(Aug. 14, 1897-June 16, 1986). Born and raised in the small farm town of Wheatland, Knox County, Niblack graduated from Indiana University in 1922 (Phi Beta Kappa) and Benjamin Harrison Law School, Indianapolis, in 1925. He was successively a school teacher, newspaper reporter, lawyer, deputy prosecutor, state senator, judge, and author. His autobiography, The Life And Times Of A Hoosier Judge (1973), affords a window into Indianapolis life and politics throughout much of the 20th century.

As a newspaper reporter for the Indianapolis Times (1922-1925), Niblack reported daily on the criminal trials and political activities at the Marion County Courthouse. He also exposed many activities of the powerful Ku Klux Klan, which had endorsed and supported many local political figures, mostly Republicans. As deputy prosecutor, Niblack assisted in all the grand jury investigations and sensational trials brought from 1926 through 1928 against a number of Klan officeholders for bribery, corrupt practices, and malfeasance of office.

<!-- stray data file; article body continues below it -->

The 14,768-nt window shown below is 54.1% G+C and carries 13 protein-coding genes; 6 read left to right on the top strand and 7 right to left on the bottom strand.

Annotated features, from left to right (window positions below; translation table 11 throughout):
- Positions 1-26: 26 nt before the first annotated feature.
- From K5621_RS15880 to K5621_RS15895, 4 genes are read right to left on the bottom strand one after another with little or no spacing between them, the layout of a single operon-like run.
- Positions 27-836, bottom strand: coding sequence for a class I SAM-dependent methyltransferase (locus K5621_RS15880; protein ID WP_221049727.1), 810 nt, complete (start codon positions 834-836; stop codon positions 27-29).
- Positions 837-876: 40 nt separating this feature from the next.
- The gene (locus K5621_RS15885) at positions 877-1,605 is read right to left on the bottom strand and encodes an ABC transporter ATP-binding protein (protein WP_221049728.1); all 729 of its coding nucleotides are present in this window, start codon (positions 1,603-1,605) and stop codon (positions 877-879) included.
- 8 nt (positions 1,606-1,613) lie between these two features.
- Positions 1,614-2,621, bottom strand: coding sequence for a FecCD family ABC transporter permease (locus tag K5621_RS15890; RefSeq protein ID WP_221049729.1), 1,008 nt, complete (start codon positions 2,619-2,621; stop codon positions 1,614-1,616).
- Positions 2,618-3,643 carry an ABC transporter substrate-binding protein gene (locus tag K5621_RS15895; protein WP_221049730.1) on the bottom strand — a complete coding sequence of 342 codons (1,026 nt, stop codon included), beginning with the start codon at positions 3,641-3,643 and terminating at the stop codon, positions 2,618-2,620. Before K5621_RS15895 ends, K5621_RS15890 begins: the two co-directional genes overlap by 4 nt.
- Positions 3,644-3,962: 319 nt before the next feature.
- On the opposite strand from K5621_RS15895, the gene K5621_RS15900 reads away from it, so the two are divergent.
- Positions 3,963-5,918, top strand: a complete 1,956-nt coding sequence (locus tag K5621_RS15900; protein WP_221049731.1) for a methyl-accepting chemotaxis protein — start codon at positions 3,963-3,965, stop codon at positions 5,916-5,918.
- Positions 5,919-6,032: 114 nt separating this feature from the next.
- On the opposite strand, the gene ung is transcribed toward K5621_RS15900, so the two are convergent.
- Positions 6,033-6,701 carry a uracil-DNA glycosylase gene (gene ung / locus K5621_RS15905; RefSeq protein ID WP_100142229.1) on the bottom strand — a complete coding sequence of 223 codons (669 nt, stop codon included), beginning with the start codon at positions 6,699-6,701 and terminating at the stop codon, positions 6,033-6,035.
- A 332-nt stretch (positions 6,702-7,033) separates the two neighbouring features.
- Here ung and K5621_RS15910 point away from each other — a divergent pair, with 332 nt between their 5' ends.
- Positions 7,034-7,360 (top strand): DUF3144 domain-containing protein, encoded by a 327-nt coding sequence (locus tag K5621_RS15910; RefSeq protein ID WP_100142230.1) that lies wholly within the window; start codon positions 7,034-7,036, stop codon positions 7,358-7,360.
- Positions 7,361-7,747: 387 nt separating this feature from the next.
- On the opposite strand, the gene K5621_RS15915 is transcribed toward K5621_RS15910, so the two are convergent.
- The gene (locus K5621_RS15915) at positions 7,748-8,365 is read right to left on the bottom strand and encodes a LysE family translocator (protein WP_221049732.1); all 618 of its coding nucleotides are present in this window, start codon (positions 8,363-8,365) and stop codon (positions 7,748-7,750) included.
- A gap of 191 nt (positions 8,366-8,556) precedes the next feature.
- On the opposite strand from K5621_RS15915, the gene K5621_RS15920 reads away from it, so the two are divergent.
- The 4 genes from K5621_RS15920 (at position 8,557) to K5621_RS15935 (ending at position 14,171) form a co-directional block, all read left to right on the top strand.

Often at odds with the county Republican Party organization because of his anti-Klan activities, he won the offices of state senator (1929), superior court (1946), and circuit court (1956) without its official support.

He remained a judge of the Marion County Circuit Court through 1974. Additionally, in 1929, Niblack spearheaded a newly formed Citizens School Committee to elect a nonpartisan slate of candidates to the Indianapolis School Board and, until 1964, supported its efforts to improve the quality of education in the city.

With the help of prominent Republican finance people and incumbent officeholders, Niblack organized the Republican Action Committee (RAC) in 1966. It endorsed a complete slate of candidates for county and township offices against the regular Republican county organization, and the RAC candidates won overwhelmingly.  As a result, the county Republican chairman, H. Dale Brown, relinquished control of the party.

The RAC loyalists took over undisputed control of the party for a great many years thereafter. Niblack remained a key advisor and mentor to the new Republican leadership until 1974, the year he lost his first election, when all county Republican officeholders were defeated. Niblack moved to Washington, Indiana, in 1975, where he engaged in the part-time practice of law until his death.

Revised July 2021

Help improve this entry

Contribute information, offer corrections, suggest images.

You can also recommend new entries related to this topic.